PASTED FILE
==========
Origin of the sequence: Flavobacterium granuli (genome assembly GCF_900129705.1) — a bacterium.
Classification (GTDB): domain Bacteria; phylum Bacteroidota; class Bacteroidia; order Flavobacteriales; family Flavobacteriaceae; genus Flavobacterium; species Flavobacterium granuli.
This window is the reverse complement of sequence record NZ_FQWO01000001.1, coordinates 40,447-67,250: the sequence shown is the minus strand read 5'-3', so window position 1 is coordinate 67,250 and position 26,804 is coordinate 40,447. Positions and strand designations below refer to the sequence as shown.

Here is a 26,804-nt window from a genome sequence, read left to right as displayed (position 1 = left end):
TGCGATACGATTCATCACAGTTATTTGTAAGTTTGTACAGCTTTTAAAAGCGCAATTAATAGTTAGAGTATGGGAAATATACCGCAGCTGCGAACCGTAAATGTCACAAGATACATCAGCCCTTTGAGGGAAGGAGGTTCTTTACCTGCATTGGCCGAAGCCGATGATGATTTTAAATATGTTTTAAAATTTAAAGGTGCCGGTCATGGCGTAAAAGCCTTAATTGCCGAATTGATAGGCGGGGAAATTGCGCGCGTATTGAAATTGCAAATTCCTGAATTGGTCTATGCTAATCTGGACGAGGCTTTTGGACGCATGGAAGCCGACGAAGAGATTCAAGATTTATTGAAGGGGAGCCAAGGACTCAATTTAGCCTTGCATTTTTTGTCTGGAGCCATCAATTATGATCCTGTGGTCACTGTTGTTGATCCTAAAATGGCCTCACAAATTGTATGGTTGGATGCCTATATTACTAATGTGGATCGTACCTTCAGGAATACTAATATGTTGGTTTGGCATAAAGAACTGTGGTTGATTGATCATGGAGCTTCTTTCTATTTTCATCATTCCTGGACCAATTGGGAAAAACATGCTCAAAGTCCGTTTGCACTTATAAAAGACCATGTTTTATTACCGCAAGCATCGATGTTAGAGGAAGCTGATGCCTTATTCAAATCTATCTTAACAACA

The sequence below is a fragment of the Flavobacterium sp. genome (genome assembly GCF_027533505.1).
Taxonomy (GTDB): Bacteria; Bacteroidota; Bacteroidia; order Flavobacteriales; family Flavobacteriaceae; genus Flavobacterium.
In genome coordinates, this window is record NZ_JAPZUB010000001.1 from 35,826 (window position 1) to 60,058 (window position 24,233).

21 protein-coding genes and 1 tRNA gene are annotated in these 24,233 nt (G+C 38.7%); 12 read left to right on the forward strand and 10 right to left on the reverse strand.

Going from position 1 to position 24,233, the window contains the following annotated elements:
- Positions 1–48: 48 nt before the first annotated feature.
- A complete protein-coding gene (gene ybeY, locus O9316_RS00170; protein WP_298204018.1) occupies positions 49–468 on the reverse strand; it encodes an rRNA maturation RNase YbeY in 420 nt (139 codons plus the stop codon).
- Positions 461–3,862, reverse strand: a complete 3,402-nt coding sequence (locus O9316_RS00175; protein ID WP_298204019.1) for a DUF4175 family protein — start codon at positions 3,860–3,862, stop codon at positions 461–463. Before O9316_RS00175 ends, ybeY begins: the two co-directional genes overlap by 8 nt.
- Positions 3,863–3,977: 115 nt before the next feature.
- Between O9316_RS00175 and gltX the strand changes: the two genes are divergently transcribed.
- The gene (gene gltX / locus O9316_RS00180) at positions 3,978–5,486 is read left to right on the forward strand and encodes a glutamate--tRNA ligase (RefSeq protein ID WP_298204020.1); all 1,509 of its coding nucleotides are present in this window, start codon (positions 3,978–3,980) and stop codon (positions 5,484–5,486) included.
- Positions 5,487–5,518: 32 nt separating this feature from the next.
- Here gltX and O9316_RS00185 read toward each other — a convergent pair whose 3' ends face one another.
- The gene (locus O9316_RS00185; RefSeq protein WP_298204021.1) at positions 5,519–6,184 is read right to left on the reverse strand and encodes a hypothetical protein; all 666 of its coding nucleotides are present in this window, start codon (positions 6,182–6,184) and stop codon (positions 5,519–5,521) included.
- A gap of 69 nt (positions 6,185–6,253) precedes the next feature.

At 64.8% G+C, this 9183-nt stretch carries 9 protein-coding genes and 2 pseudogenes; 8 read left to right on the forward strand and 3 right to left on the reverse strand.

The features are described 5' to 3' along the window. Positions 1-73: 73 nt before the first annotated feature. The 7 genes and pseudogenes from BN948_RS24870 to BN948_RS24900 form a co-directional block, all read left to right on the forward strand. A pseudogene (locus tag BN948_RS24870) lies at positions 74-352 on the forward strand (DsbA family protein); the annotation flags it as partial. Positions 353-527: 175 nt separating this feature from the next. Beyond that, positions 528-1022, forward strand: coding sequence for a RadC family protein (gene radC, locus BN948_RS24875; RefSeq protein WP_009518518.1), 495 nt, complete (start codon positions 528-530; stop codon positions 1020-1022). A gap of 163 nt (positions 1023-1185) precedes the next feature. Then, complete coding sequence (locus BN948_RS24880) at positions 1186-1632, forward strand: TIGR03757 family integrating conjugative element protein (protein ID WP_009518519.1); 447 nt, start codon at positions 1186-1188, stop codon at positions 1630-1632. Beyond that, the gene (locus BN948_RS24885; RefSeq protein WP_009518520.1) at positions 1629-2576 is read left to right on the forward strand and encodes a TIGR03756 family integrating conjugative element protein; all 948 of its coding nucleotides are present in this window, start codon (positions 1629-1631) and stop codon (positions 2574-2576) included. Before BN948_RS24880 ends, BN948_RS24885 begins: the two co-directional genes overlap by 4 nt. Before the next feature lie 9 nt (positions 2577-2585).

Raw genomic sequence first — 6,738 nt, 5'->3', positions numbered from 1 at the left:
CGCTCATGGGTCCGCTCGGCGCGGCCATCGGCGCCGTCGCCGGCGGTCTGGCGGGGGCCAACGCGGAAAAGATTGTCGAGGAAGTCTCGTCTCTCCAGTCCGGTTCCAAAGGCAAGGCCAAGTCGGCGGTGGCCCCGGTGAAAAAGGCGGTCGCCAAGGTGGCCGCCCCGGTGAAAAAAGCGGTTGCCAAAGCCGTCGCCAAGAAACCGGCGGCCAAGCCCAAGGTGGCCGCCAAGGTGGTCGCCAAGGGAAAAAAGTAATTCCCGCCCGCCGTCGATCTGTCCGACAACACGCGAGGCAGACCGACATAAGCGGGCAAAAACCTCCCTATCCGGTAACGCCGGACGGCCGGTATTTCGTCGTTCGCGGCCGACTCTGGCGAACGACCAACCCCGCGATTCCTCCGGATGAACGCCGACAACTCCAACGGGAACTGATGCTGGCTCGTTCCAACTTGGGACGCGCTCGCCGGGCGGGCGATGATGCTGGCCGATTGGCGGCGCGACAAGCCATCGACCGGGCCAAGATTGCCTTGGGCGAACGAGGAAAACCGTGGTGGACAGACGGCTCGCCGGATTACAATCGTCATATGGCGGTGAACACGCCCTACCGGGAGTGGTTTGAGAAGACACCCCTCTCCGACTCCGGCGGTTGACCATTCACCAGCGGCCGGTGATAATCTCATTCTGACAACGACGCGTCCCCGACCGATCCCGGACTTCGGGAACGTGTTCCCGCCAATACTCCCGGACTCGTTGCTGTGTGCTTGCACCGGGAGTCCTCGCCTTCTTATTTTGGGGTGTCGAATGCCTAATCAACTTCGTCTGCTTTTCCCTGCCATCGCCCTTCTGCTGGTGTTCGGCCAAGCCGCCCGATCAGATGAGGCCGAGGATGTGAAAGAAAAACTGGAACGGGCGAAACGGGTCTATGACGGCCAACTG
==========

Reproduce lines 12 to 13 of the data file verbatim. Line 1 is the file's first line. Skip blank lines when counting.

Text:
- A complete protein-coding gene (gene ybeY, locus O9316_RS00170; protein WP_298204018.1) occupies positions 49–468 on the reverse strand; it encodes an rRNA maturation RNase YbeY in 420 nt (139 codons plus the stop codon).
- Positions 461–3,862, reverse strand: a complete 3,402-nt coding sequence (locus O9316_RS00175; protein ID WP_298204019.1) for a DUF4175 family protein — start codon at positions 3,860–3,862, stop codon at positions 461–463. Before O9316_RS00175 ends, ybeY begins: the two co-directional genes overlap by 8 nt.